Some people have a flair for entertaining — not only for preparing meals that delight, but providing entertainment that leaves their guests gushing compliments. Sally Bocklage has such a gift, and it was on display last Friday evening when she and her husband Paul hosted an intimate farewell dinner for the National America in Bloom judges, Katie Moss Warner and Melanie Menachem-Riggs.

The volunteer judges arrived in Washington on Wednesday for a whirlwind two days of tours, interviews and evaluations of everything in our community from floral display to landscaping to environmental efforts.

There are a number of criteria to be considered in this prestigious program so a lion’s share of work had to be done by the judges while they were here. But they also had time for fun, and they found it at the Bocklages’, as evidenced by the laughs and warm conversations around the table, out-of-towners easily mixing with guests.

Katie said at the conclusion of the night that she and Melanie felt as if they’d been in Washington much longer than they had — already felt close to those in our community and considered many to be new-found friends.

Sally is the Washington in Bloom co-chairman. I didn’t know much about the program, or have any idea of who might be at the dinner, but I looked forward to learning more. As usual I was running a bit late, and I didn’t have the exact address of the Bocklages with me, but I did know the approximate location, and the street. I parked and walked along the sidewalk noticing a home with a beautifully landscaped yard.

“That has to be it,” I thought, but suddenly two teenage girls came dashing out the front door. I rang the doorbell anyway. Sally answered and ushered me into a stately living room with turn-of-the-century furniture that looked like it had come straight from the set of “Meet Me in St. Louis.”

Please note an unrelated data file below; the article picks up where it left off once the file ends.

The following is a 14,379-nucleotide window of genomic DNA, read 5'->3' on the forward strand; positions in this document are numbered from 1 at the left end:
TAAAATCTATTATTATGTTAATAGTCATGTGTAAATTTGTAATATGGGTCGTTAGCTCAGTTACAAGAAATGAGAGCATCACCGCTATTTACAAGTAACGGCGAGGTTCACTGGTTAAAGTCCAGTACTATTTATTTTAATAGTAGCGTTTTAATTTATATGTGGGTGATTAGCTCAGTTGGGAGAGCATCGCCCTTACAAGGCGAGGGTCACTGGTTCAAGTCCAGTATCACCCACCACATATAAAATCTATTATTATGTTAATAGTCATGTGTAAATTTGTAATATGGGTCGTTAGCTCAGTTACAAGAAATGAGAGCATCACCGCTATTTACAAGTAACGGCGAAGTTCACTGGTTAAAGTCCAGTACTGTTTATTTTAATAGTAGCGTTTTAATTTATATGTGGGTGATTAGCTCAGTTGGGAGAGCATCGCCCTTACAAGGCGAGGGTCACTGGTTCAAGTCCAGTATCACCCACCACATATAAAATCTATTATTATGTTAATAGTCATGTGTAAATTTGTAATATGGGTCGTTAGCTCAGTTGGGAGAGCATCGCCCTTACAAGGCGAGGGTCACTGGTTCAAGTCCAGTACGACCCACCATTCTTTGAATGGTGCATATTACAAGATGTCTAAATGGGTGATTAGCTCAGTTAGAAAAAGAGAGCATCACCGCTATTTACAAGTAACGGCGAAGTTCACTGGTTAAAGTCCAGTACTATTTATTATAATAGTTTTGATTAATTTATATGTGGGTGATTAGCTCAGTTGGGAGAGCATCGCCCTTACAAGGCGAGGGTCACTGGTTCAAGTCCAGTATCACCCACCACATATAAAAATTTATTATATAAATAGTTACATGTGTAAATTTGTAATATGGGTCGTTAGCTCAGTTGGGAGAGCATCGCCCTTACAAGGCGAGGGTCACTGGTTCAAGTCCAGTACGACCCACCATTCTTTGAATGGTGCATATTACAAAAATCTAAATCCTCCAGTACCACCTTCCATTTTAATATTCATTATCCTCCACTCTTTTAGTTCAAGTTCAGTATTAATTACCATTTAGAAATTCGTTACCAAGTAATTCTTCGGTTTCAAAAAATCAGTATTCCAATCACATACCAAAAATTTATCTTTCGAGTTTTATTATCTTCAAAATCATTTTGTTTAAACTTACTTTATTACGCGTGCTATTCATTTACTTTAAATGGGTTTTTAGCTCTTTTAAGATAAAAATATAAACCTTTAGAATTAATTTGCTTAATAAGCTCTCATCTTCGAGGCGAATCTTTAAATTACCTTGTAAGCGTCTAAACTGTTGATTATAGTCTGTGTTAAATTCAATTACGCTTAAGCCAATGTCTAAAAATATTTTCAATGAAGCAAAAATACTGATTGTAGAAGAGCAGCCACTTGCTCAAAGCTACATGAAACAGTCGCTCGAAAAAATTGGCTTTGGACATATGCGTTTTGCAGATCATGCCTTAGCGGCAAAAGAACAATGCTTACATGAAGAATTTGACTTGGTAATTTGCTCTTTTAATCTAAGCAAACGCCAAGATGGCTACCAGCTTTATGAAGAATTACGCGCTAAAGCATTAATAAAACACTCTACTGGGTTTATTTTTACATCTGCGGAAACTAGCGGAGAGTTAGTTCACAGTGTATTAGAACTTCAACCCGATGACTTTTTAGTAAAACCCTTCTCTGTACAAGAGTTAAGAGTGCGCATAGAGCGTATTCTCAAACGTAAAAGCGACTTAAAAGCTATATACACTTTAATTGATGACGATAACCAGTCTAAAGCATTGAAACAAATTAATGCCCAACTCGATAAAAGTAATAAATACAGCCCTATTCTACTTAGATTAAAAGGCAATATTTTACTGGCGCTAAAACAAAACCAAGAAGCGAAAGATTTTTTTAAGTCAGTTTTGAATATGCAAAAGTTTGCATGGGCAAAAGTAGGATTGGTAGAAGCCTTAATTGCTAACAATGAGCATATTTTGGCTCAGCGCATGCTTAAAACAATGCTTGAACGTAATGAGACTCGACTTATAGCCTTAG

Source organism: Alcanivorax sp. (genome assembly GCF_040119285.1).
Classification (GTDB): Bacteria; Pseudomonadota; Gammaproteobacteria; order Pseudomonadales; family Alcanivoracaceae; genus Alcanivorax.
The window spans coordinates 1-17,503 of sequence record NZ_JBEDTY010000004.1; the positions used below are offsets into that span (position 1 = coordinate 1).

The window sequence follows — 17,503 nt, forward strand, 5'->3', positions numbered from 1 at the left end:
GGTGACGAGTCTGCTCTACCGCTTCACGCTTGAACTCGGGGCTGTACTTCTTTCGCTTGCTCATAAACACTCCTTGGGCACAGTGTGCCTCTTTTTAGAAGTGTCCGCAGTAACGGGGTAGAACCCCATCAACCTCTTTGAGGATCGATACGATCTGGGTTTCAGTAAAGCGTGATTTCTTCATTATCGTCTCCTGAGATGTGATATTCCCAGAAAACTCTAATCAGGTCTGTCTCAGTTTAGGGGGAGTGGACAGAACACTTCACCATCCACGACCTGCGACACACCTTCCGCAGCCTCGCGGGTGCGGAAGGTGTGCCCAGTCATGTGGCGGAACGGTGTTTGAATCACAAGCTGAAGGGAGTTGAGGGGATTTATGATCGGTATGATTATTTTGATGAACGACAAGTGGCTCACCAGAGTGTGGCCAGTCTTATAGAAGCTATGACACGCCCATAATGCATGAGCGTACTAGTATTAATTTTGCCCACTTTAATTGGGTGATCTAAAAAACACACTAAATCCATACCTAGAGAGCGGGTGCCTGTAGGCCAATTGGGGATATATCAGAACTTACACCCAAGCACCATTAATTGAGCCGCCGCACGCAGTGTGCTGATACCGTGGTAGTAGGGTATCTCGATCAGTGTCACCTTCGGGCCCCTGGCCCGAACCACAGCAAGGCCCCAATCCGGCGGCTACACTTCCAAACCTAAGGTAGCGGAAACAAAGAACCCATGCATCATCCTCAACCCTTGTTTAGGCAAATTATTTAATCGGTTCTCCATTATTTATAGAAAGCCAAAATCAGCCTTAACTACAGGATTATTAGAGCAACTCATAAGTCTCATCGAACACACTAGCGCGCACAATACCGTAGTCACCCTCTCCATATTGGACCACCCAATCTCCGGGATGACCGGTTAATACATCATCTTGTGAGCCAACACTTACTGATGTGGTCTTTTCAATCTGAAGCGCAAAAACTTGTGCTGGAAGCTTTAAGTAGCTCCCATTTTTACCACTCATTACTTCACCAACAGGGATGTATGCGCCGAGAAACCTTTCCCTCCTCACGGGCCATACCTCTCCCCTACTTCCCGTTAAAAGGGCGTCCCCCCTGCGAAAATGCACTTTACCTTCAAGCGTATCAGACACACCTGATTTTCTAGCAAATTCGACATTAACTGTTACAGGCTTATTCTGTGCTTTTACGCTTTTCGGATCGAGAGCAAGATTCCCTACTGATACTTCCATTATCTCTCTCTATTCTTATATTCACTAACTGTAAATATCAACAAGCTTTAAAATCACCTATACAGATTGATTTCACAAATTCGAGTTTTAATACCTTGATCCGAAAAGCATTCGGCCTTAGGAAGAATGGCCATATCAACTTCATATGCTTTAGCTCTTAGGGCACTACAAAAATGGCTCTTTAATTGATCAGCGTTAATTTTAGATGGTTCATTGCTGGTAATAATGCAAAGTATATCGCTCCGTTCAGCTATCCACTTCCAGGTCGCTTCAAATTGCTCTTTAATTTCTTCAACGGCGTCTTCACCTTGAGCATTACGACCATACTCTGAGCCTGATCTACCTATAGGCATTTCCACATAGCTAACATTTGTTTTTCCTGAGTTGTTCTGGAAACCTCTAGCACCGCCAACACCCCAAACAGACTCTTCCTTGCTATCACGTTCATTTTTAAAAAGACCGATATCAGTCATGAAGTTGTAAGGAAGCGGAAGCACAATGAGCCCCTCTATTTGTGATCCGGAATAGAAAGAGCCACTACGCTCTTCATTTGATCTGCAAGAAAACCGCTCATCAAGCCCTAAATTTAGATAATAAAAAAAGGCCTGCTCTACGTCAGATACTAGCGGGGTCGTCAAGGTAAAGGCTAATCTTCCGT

The dining room carried through the theme, delicate English, flowered china set on gold chargers, gleaming silverware and a delicate floral arrangement in the center of the table in shades of pink, lavender and white.

As if the food weren’t enough — salmon with dill sauce, a colorful array of salads, chicken with fruit salsa, and a cake with fruit for dessert — there were surprise guests. Sally announced Colleen and Kristina’s entrance with a Loretta Young flourish. It seems the entertainment was about to begin.

We sat in awe as the darling, animated girls made change after change of clothing in a period fashion show featuring dresses and elaborate hats that had belonged to Paul’s aunts, who had long ago lived in the Bocklage home. On outfit No. 2, I realized these were the same high school students who’d darted out the front door earlier in their flight to get a forgotten item of clothing.

The America in Bloom judges hadn’t been treated to a show of this kind before — a question I asked them as we sat transfixed by the handiwork on display, the gossamer fabrics, covered buttons, intricate beading, velvet rosettes and more. The young models didn’t wear their finery with slump shoulders or downcast looks. They carried themselves confidently, arms linked, smiling all the while, ladylike models who did the outfits proud, as well as their hostess Sally, and Wanda, one of the guests and Colleen’s beaming grandmother.

It was a delightful evening, and all left the Bocklage home grateful for having been treated to such a lovely night. Driving away with my car windows down, I heard the judges laughing and talking as they walked down the street to their hotel, as comfortable as two old shoes in a town they’d just arrived in.

Katie and Melanie might forget a bit of what they saw here in Washington, but they’re sure to remember the hospitality they were privy to. I know I will.